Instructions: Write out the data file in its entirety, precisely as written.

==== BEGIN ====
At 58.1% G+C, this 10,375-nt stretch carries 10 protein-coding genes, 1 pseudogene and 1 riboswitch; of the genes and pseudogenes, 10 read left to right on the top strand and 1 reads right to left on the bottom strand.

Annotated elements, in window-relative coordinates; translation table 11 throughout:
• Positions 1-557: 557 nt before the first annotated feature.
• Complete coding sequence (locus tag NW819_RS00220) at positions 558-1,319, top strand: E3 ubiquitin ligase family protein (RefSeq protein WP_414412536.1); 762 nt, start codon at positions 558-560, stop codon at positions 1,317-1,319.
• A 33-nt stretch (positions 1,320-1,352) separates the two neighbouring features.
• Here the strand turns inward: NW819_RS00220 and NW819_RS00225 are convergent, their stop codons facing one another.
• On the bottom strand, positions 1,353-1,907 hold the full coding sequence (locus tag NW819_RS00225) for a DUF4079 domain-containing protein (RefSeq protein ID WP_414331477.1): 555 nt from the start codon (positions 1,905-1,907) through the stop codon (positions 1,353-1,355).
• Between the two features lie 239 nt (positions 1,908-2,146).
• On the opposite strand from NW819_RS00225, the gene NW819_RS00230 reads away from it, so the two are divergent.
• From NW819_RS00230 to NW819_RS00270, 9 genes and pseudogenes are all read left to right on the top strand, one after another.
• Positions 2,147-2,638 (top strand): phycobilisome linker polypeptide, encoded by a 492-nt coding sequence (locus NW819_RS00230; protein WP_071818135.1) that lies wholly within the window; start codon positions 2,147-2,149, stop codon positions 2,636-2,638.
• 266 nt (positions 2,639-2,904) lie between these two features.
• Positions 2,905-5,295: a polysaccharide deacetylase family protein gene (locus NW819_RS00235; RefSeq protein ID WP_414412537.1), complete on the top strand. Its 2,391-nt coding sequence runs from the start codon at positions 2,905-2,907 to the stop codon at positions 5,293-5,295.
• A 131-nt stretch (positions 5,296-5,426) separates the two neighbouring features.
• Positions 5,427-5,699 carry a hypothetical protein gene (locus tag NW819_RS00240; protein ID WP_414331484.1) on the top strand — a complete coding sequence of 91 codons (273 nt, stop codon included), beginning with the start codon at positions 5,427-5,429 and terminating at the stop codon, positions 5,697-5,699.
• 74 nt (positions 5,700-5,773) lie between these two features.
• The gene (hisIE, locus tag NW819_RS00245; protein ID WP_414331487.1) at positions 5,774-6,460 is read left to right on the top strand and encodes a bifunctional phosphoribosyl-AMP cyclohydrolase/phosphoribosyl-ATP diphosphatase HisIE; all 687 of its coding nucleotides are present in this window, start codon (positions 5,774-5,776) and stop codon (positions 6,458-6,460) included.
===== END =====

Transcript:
At 58.1% G+C, this 10,375-nt stretch carries 10 protein-coding genes, 1 pseudogene and 1 riboswitch; of the genes and pseudogenes, 10 read left to right on the top strand and 1 reads right to left on the bottom strand.

Annotated elements, in window-relative coordinates; translation table 11 throughout:
• Positions 1-557: 557 nt before the first annotated feature.
• Complete coding sequence (locus tag NW819_RS00220) at positions 558-1,319, top strand: E3 ubiquitin ligase family protein (RefSeq protein WP_414412536.1); 762 nt, start codon at positions 558-560, stop codon at positions 1,317-1,319.
• A 33-nt stretch (positions 1,320-1,352) separates the two neighbouring features.
• Here the strand turns inward: NW819_RS00220 and NW819_RS00225 are convergent, their stop codons facing one another.
• On the bottom strand, positions 1,353-1,907 hold the full coding sequence (locus tag NW819_RS00225) for a DUF4079 domain-containing protein (RefSeq protein ID WP_414331477.1): 555 nt from the start codon (positions 1,905-1,907) through the stop codon (positions 1,353-1,355).
• Between the two features lie 239 nt (positions 1,908-2,146).
• On the opposite strand from NW819_RS00225, the gene NW819_RS00230 reads away from it, so the two are divergent.
• From NW819_RS00230 to NW819_RS00270, 9 genes and pseudogenes are all read left to right on the top strand, one after another.
• Positions 2,147-2,638 (top strand): phycobilisome linker polypeptide, encoded by a 492-nt coding sequence (locus NW819_RS00230; protein WP_071818135.1) that lies wholly within the window; start codon positions 2,147-2,149, stop codon positions 2,636-2,638.
• 266 nt (positions 2,639-2,904) lie between these two features.
• Positions 2,905-5,295: a polysaccharide deacetylase family protein gene (locus NW819_RS00235; RefSeq protein ID WP_414412537.1), complete on the top strand. Its 2,391-nt coding sequence runs from the start codon at positions 2,905-2,907 to the stop codon at positions 5,293-5,295.
• A 131-nt stretch (positions 5,296-5,426) separates the two neighbouring features.
• Positions 5,427-5,699 carry a hypothetical protein gene (locus tag NW819_RS00240; protein ID WP_414331484.1) on the top strand — a complete coding sequence of 91 codons (273 nt, stop codon included), beginning with the start codon at positions 5,427-5,429 and terminating at the stop codon, positions 5,697-5,699.
• 74 nt (positions 5,700-5,773) lie between these two features.
• The gene (hisIE, locus tag NW819_RS00245; protein ID WP_414331487.1) at positions 5,774-6,460 is read left to right on the top strand and encodes a bifunctional phosphoribosyl-AMP cyclohydrolase/phosphoribosyl-ATP diphosphatase HisIE; all 687 of its coding nucleotides are present in this window, start codon (positions 5,774-5,776) and stop codon (positions 6,458-6,460) included.